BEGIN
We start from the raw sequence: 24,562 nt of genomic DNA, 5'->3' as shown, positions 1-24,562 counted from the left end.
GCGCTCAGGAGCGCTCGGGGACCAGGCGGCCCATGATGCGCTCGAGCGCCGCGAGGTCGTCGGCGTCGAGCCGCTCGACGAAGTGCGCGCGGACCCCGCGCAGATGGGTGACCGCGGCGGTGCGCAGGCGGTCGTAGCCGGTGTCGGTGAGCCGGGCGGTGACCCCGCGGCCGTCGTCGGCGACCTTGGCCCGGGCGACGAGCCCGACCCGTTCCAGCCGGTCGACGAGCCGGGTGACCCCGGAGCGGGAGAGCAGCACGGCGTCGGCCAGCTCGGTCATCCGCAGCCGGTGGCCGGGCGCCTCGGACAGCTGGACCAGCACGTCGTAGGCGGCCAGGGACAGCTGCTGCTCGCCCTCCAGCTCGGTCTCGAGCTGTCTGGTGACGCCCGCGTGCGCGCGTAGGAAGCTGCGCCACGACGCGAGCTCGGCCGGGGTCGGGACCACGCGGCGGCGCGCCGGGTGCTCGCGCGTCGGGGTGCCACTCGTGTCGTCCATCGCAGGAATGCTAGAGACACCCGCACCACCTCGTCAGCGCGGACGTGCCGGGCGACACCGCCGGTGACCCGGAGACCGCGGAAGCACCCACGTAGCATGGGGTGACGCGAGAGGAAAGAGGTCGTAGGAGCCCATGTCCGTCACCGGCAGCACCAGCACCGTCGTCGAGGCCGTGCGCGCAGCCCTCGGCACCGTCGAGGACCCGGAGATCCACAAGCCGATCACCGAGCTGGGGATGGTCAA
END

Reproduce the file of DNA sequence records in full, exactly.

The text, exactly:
We start from the raw sequence: 24,562 nt of genomic DNA, 5'->3' as shown, positions 1-24,562 counted from the left end.
GCGCTCAGGAGCGCTCGGGGACCAGGCGGCCCATGATGCGCTCGAGCGCCGCGAGGTCGTCGGCGTCGAGCCGCTCGACGAAGTGCGCGCGGACCCCGCGCAGATGGGTGACCGCGGCGGTGCGCAGGCGGTCGTAGCCGGTGTCGGTGAGCCGGGCGGTGACCCCGCGGCCGTCGTCGGCGACCTTGGCCCGGGCGACGAGCCCGACCCGTTCCAGCCGGTCGACGAGCCGGGTGACCCCGGAGCGGGAGAGCAGCACGGCGTCGGCCAGCTCGGTCATCCGCAGCCGGTGGCCGGGCGCCTCGGACAGCTGGACCAGCACGTCGTAGGCGGCCAGGGACAGCTGCTGCTCGCCCTCCAGCTCGGTCTCGAGCTGTCTGGTGACGCCCGCGTGCGCGCGTAGGAAGCTGCGCCACGACGCGAGCTCGGCCGGGGTCGGGACCACGCGGCGGCGCGCCGGGTGCTCGCGCGTCGGGGTGCCACTCGTGTCGTCCATCGCAGGAATGCTAGAGACACCCGCACCACCTCGTCAGCGCGGACGTGCCGGGCGACACCGCCGGTGACCCGGAGACCGCGGAAGCACCCACGTAGCATGGGGTGACGCGAGAGGAAAGAGGTCGTAGGAGCCCATGTCCGTCACCGGCAGCACCAGCACCGTCGTCGAGGCCGTGCGCGCAGCCCTCGGCACCGTCGAGGACCCGGAGATCCACAAGCCGATCACCGAGCTGGGGATGGTCAA